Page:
Daylight is the reference standard by which all other light sources are compared and can be particularly beneficial in achieving sustainable building design goals. This course will discuss the physical and psychological importance of daylighting, and will examine how optically complex fenestration products such as tubular daylighting devices (TDDs) can be used to optimize daylighting solutions. We will also explore new, better-defined performance metrics for measuring daylighting as well as a new daylight simulation tool that can help architects quickly apply key daylighting metrics and accurately predict daylight performance when designing with optically complex fenestration products.
This course will provide learners with an introduction to Green Concrete. In addition, the course will examine the key components of Green Concrete Mixtures, illustrate some performance attributes of High-performance Green Concrete, and demonstrate the need for a process and methodology for quantifying sustainable concrete. Finally, the course will look at various project profiles that specified Green Concrete mixtures and how architects can incorporate this material to specify Green Concrete with a comparative life cycle assessment or Eco-Efficiency Analysis.
This On Demand CEU is a recorded presentation from a previously live webinar event. Architects, Specifiers, Interior Designers, and Building Science professionals all have a long history of specifying stone wool for their insulation and sound absorption needs. Fire resistance, sound resistance, water resistance, thermal resistance and dimensional stability are all features and benefits of stone wool. This presentation will provide learners with information regarding the features and benefits of using stone wool acoustical ceiling tiles. In addition, the course will provide basic information on acoustics as well as the acoustical challenges and resolutions faced in commercial buildings.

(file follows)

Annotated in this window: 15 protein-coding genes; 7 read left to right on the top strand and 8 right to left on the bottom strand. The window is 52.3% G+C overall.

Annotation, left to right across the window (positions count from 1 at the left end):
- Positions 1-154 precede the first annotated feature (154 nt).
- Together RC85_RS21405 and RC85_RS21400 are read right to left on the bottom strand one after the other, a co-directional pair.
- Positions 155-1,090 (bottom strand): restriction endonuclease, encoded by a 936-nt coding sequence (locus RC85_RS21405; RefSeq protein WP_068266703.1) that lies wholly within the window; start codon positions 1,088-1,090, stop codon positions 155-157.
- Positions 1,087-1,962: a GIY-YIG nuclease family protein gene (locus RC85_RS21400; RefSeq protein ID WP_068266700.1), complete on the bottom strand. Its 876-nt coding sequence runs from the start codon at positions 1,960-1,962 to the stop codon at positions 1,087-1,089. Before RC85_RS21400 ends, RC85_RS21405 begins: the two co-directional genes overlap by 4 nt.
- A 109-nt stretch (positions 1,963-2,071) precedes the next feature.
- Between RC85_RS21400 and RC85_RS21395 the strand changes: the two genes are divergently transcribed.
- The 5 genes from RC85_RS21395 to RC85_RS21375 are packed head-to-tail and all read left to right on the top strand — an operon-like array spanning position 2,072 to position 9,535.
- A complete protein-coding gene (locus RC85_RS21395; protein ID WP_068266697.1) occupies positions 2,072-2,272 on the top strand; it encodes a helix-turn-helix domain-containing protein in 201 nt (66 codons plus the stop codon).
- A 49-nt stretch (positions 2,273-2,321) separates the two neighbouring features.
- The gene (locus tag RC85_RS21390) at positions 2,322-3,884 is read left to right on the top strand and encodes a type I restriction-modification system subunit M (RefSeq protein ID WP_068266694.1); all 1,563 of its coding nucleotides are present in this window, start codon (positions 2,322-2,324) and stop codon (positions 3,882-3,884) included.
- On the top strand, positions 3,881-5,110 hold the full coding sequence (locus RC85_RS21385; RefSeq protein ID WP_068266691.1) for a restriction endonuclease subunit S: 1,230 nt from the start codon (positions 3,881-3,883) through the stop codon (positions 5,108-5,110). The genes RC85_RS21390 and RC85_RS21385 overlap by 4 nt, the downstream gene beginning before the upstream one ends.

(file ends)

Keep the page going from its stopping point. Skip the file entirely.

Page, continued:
Western Red Cedar (WRC) aesthetic, economic, and environmental benefits are just some of the reasons why builders and designers are increasingly gravitating to this species of wood. Presented here are modern, historical, and cultural uses of western red cedar, as well as its performance characteristics, grade specification, and finishes. Also discussed are sustainable forest management practices and certification agencies, and how sustainably sourced wood can contribute to LEED® credits.
This On Demand CEU is a recorded presentation from a previously live webinar event. Architects, designers, and developers who work on residential single- and multi-family projects have always considered the effect of design on the health and wellbeing of occupants. But this area of study has received new focus in light of the COVID-19 pandemic, which has heightened the demand on residences to serve as spaces for working, entertaining, gathering, and cooking, as well as for rest and exercise. Combined with this demand is the always present need to balance dedicated single-function spaces with flexible ones that can adapt to occupant needs over time.
This course will help specifiers and developers understand the major principles that guide the design of healthful spaces, such as biophilia, indoor air quality, infection control, indoor/outdoor balance, and versatility. The course will examine the usefulness of these principles for guiding design decisions in a post-pandemic setting, as well as discuss areas where new thinking has or will be developed.